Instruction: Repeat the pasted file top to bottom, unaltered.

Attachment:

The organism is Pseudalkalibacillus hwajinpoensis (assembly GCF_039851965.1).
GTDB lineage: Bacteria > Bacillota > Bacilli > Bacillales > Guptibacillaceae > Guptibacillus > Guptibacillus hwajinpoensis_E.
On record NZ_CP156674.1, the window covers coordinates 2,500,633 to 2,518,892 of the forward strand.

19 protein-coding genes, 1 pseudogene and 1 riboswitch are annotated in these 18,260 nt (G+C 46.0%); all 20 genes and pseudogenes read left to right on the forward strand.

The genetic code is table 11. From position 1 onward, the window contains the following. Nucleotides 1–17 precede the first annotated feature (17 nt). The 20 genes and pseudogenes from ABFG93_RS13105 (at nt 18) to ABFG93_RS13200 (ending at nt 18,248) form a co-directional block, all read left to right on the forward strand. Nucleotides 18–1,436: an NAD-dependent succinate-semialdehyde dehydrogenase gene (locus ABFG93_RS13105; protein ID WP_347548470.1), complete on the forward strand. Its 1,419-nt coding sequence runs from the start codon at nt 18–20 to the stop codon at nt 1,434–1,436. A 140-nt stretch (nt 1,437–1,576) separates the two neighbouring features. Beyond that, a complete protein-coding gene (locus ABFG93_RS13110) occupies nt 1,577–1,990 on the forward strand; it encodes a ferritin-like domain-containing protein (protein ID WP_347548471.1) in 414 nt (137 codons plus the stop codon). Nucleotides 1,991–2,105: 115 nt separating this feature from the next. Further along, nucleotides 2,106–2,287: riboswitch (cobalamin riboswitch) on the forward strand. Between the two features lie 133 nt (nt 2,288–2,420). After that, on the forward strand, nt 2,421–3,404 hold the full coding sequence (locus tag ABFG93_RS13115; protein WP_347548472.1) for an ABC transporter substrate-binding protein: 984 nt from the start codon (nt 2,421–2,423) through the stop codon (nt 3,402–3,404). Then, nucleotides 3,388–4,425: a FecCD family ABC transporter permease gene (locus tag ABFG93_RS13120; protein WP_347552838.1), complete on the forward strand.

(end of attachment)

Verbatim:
The organism is Pseudalkalibacillus hwajinpoensis (assembly GCF_039851965.1).
GTDB lineage: Bacteria > Bacillota > Bacilli > Bacillales > Guptibacillaceae > Guptibacillus > Guptibacillus hwajinpoensis_E.
On record NZ_CP156674.1, the window covers coordinates 2,500,633 to 2,518,892 of the forward strand.

19 protein-coding genes, 1 pseudogene and 1 riboswitch are annotated in these 18,260 nt (G+C 46.0%); all 20 genes and pseudogenes read left to right on the forward strand.

The genetic code is table 11. From position 1 onward, the window contains the following. Nucleotides 1–17 precede the first annotated feature (17 nt). The 20 genes and pseudogenes from ABFG93_RS13105 (at nt 18) to ABFG93_RS13200 (ending at nt 18,248) form a co-directional block, all read left to right on the forward strand. Nucleotides 18–1,436: an NAD-dependent succinate-semialdehyde dehydrogenase gene (locus ABFG93_RS13105; protein ID WP_347548470.1), complete on the forward strand. Its 1,419-nt coding sequence runs from the start codon at nt 18–20 to the stop codon at nt 1,434–1,436. A 140-nt stretch (nt 1,437–1,576) separates the two neighbouring features. Beyond that, a complete protein-coding gene (locus ABFG93_RS13110) occupies nt 1,577–1,990 on the forward strand; it encodes a ferritin-like domain-containing protein (protein ID WP_347548471.1) in 414 nt (137 codons plus the stop codon). Nucleotides 1,991–2,105: 115 nt separating this feature from the next. Further along, nucleotides 2,106–2,287: riboswitch (cobalamin riboswitch) on the forward strand. Between the two features lie 133 nt (nt 2,288–2,420). After that, on the forward strand, nt 2,421–3,404 hold the full coding sequence (locus tag ABFG93_RS13115; protein WP_347548472.1) for an ABC transporter substrate-binding protein: 984 nt from the start codon (nt 2,421–2,423) through the stop codon (nt 3,402–3,404). Then, nucleotides 3,388–4,425: a FecCD family ABC transporter permease gene (locus tag ABFG93_RS13120; protein WP_347552838.1), complete on the forward strand.